And unfortunately given the current policy in Trenton, the death of that child is as certain as the sunrise. It’s not a question of “if” it’s going to happen; it’s only a question of “when”. The government is determined to allow the animal rights nuts to set policy long enough to ensure it. I’m so confident of its inevitability that at this point I’m hoping that it only takes one incident for the government to get its head straight.
Thankfully, we now have people out there like Anthony Mauro, and the NJOA who will do all they can to make sure it doesn’t have to happen to a second child before the policy is changed, and with a little luck, they won’t be too late. And you never know, the NJOA is a persuasive bunch so they may even talk some sense into the rabble in Trenton before that first child ends up dead. Given the lack of rationality in the state house I’m not going to bet on it, but I admit that it’s possible. The NJOA has surprised people before, so let’s hope they manage to do it again.
But if they don’t, then thanks to a ridiculous black bear policy, you can be sure that “NJ Animal Rights” will inevitably mean “NJ Dead Children”. That’s right, I’m going to actually say it, … we’ll eventually have a bear hunt in New Jersey because: “It’s For The Children”.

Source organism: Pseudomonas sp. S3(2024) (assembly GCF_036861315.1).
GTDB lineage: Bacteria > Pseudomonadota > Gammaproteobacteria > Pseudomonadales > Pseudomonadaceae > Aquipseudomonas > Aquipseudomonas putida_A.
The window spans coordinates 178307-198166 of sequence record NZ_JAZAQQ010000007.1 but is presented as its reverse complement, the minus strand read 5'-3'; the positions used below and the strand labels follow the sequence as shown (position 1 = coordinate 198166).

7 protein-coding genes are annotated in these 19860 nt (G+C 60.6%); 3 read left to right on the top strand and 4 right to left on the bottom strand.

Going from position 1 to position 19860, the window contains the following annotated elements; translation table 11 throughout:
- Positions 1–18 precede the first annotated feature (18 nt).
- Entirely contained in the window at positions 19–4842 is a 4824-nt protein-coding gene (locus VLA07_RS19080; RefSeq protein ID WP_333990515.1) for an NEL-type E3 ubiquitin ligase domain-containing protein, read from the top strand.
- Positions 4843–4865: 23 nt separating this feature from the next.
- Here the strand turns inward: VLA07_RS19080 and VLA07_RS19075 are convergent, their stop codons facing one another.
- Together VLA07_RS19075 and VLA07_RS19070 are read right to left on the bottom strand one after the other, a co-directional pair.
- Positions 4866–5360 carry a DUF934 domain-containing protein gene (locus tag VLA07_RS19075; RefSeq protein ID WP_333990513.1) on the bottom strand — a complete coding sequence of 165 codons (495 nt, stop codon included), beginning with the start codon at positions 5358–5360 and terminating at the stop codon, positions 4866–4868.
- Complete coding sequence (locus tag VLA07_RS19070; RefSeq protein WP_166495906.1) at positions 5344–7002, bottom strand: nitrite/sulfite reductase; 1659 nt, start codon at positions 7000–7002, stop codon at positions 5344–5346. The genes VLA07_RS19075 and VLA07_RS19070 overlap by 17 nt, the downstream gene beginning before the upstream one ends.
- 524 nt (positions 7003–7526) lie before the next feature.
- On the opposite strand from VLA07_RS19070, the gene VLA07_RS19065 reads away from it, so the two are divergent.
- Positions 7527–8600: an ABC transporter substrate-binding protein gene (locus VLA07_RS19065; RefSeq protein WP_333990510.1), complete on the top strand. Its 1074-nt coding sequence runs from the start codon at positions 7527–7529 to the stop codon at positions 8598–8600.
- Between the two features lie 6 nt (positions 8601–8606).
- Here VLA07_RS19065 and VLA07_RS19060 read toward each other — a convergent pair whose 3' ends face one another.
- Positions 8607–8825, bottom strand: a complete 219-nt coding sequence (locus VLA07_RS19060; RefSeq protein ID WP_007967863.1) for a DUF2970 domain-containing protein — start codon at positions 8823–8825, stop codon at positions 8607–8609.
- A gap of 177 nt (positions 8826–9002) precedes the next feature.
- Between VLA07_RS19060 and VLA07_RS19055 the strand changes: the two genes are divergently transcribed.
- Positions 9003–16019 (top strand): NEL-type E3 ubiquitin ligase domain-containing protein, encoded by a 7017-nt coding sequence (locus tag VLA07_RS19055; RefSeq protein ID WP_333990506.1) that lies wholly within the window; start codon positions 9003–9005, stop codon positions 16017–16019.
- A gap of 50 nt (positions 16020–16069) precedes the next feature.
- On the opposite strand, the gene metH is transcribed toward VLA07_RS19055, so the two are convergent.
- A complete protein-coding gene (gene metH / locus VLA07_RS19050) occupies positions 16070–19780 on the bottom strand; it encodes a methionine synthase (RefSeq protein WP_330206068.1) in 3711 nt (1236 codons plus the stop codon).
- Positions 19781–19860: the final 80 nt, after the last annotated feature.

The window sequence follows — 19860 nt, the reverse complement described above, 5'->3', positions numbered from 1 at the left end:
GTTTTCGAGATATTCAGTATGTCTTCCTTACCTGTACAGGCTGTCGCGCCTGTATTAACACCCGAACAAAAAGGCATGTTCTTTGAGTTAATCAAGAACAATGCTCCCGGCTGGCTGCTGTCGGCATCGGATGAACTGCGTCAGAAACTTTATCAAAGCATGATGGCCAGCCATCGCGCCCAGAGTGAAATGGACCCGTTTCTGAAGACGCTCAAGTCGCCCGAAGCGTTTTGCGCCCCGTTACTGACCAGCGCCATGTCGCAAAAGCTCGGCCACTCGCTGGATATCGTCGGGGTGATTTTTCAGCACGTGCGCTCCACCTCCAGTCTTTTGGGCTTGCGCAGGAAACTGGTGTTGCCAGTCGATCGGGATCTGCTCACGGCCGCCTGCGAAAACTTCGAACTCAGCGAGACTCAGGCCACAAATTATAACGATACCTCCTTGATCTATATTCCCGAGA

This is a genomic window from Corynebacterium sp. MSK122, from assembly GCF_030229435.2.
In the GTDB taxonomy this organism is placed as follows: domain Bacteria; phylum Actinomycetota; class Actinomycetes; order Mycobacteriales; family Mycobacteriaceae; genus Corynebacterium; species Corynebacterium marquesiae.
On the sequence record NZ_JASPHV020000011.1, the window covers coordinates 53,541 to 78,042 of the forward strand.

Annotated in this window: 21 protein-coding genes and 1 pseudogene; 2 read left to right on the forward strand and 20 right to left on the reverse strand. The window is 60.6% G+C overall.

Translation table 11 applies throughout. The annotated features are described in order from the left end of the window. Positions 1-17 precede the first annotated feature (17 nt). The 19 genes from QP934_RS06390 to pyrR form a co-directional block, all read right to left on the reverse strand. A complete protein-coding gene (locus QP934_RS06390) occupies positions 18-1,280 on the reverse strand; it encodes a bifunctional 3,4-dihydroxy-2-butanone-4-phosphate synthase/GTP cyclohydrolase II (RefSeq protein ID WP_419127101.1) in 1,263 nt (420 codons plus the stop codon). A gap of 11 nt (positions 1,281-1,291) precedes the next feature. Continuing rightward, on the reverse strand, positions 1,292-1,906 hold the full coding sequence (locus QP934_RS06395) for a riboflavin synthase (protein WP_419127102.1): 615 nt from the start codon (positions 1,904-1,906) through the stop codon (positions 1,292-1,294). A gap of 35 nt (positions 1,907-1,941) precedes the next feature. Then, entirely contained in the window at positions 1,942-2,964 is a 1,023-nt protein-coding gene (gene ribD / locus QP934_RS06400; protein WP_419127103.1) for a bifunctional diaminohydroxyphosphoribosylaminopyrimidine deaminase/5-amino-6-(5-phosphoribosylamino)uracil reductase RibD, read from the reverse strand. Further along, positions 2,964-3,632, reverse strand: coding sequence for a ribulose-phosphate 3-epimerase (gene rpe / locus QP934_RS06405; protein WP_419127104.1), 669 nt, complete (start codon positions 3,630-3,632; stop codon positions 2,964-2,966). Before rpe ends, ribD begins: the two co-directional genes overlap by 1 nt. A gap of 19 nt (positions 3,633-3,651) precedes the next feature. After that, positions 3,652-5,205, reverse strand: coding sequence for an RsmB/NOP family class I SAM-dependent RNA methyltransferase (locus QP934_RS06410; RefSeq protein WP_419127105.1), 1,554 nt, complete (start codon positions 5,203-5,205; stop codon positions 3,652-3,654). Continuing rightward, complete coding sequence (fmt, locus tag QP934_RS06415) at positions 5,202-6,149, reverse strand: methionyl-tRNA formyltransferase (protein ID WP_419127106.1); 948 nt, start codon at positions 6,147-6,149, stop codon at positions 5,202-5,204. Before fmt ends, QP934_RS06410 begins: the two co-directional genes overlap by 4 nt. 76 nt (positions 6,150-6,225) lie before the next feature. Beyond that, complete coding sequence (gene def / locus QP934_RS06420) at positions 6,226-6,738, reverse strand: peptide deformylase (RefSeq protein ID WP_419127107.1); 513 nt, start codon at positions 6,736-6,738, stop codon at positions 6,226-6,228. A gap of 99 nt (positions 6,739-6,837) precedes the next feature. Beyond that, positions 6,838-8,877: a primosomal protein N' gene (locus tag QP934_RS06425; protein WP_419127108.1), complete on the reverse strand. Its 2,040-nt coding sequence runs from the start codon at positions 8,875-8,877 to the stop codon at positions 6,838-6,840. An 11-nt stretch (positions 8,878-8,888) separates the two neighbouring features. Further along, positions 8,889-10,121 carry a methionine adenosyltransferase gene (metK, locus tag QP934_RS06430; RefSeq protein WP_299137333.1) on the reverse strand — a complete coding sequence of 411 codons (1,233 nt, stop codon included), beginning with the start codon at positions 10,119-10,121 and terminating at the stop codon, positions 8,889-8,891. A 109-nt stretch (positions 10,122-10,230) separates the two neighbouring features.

Monday, December 24, 2007
And as if they set out to prove that point even more assertively, none of the Republicans currently running are a what anyone would call a perfect fit for the job either. Rudy Giuliani was the early leader, but his liberal social positions (including a rabid anti-gun stance) and his very sloppy personal life seem to have caught up with him. Mike Huckabee is all the rage now with the major media, but I think it's because they believe he's likely to burst into flames when exposed to sunlight. And while he’s reliably right wing on the social issues, he seems to have no intention of letting the Democrats run to his left on the idea of punishing the rich for their success and rewarding the poor for their lack of it. Huey Long may not be spinning in his grave, but you can hear him giggling every time Reverend Mike says something cute.
Then we have Mitt Romney, the Mormon ex-governor of Massachusetts, who is a recent convert to “conservative” positions, but really seems to be cut from the same “tell them what they want to hear” political cloth as Bill Clinton. To paraphrase Jonah Goldberg, the governor has the look and manner of a Hyannis port yacht salesman. And he’s apparently willing to firmly and deeply believe anything we want him to, if it will get him the nod. “Tell me what I have to do to get you to sign right now”, you can almost hear him say. He's a handsome face with elegant speech, but he seems to utterly lack a firm belief on anything. He too has promised to deliver a government run healthcare program who's centerpiece is that it requires young people to pay for insurance that they're unlikely to get any benefit from, so that their money can be used to lower other people's costs.